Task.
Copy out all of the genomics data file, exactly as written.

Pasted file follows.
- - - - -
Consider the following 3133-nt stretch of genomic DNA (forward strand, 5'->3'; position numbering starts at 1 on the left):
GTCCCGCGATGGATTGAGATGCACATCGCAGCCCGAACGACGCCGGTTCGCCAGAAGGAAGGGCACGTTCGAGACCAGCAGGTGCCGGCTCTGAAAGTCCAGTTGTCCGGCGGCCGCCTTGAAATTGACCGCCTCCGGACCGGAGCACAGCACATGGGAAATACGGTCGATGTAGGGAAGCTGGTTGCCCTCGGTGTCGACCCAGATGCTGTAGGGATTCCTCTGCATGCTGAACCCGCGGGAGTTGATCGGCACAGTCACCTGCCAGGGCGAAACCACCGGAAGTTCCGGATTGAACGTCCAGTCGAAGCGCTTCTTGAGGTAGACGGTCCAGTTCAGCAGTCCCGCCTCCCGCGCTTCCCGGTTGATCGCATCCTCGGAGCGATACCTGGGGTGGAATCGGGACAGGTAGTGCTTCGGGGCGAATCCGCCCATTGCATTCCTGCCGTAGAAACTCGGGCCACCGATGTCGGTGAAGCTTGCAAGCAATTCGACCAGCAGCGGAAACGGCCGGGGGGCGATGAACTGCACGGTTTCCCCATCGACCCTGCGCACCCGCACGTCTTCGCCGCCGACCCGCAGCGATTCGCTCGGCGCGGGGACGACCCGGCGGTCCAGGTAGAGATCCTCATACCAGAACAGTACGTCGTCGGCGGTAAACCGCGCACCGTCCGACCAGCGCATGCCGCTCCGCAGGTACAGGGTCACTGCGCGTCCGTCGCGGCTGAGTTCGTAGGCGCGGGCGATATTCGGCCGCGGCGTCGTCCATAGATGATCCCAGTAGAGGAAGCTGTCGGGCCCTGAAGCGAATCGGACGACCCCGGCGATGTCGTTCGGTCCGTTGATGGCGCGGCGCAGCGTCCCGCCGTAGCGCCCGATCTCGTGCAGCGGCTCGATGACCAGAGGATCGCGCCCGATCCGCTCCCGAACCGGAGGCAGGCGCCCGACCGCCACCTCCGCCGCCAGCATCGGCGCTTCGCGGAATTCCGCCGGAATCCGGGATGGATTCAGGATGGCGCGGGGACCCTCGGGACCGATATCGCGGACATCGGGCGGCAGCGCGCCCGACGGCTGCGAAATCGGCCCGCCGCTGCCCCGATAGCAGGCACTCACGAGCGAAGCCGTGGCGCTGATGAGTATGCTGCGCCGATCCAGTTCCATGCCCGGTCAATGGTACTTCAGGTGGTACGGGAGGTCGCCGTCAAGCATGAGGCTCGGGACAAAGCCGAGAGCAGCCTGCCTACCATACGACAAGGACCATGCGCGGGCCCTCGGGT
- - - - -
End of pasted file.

Consider the following 3133-nt stretch of genomic DNA (forward strand, 5'->3'; position numbering starts at 1 on the left):
GTCCCGCGATGGATTGAGATGCACATCGCAGCCCGAACGACGCCGGTTCGCCAGAAGGAAGGGCACGTTCGAGACCAGCAGGTGCCGGCTCTGAAAGTCCAGTTGTCCGGCGGCCGCCTTGAAATTGACCGCCTCCGGACCGGAGCACAGCACATGGGAAATACGGTCGATGTAGGGAAGCTGGTTGCCCTCGGTGTCGACCCAGATGCTGTAGGGATTCCTCTGCATGCTGAACCCGCGGGAGTTGATCGGCACAGTCACCTGCCAGGGCGAAACCACCGGAAGTTCCGGATTGAACGTCCAGTCGAAGCGCTTCTTGAGGTAGACGGTCCAGTTCAGCAGTCCCGCCTCCCGCGCTTCCCGGTTGATCGCATCCTCGGAGCGATACCTGGGGTGGAATCGGGACAGGTAGTGCTTCGGGGCGAATCCGCCCATTGCATTCCTGCCGTAGAAACTCGGGCCACCGATGTCGGTGAAGCTTGCAAGCAATTCGACCAGCAGCGGAAACGGCCGGGGGGCGATGAACTGCACGGTTTCCCCATCGACCCTGCGCACCCGCACGTCTTCGCCGCCGACCCGCAGCGATTCGCTCGGCGCGGGGACGACCCGGCGGTCCAGGTAGAGATCCTCATACCAGAACAGTACGTCGTCGGCGGTAAACCGCGCACCGTCCGACCAGCGCATGCCGCTCCGCAGGTACAGGGTCACTGCGCGTCCGTCGCGGCTGAGTTCGTAGGCGCGGGCGATATTCGGCCGCGGCGTCGTCCATAGATGATCCCAGTAGAGGAAGCTGTCGGGCCCTGAAGCGAATCGGACGACCCCGGCGATGTCGTTCGGTCCGTTGATGGCGCGGCGCAGCGTCCCGCCGTAGCGCCCGATCTCGTGCAGCGGCTCGATGACCAGAGGATCGCGCCCGATCCGCTCCCGAACCGGAGGCAGGCGCCCGACCGCCACCTCCGCCGCCAGCATCGGCGCTTCGCGGAATTCCGCCGGAATCCGGGATGGATTCAGGATGGCGCGGGGACCCTCGGGACCGATATCGCGGACATCGGGCGGCAGCGCGCCCGACGGCTGCGAAATCGGCCCGCCGCTGCCCCGATAGCAGGCACTCACGAGCGAAGCCGTGGCGCTGATGAGTATGCTGCGCCGATCCAGTTCCATGCCCGGTCAATGGTACTTCAGGTGGTACGGGAGGTCGCCGTCAAGCATGAGGCTCGGGACAAAGCCGAGAGCAGCCTGCCTACCATACGACAAGGACCATGCGCGGGCCCTCGGGT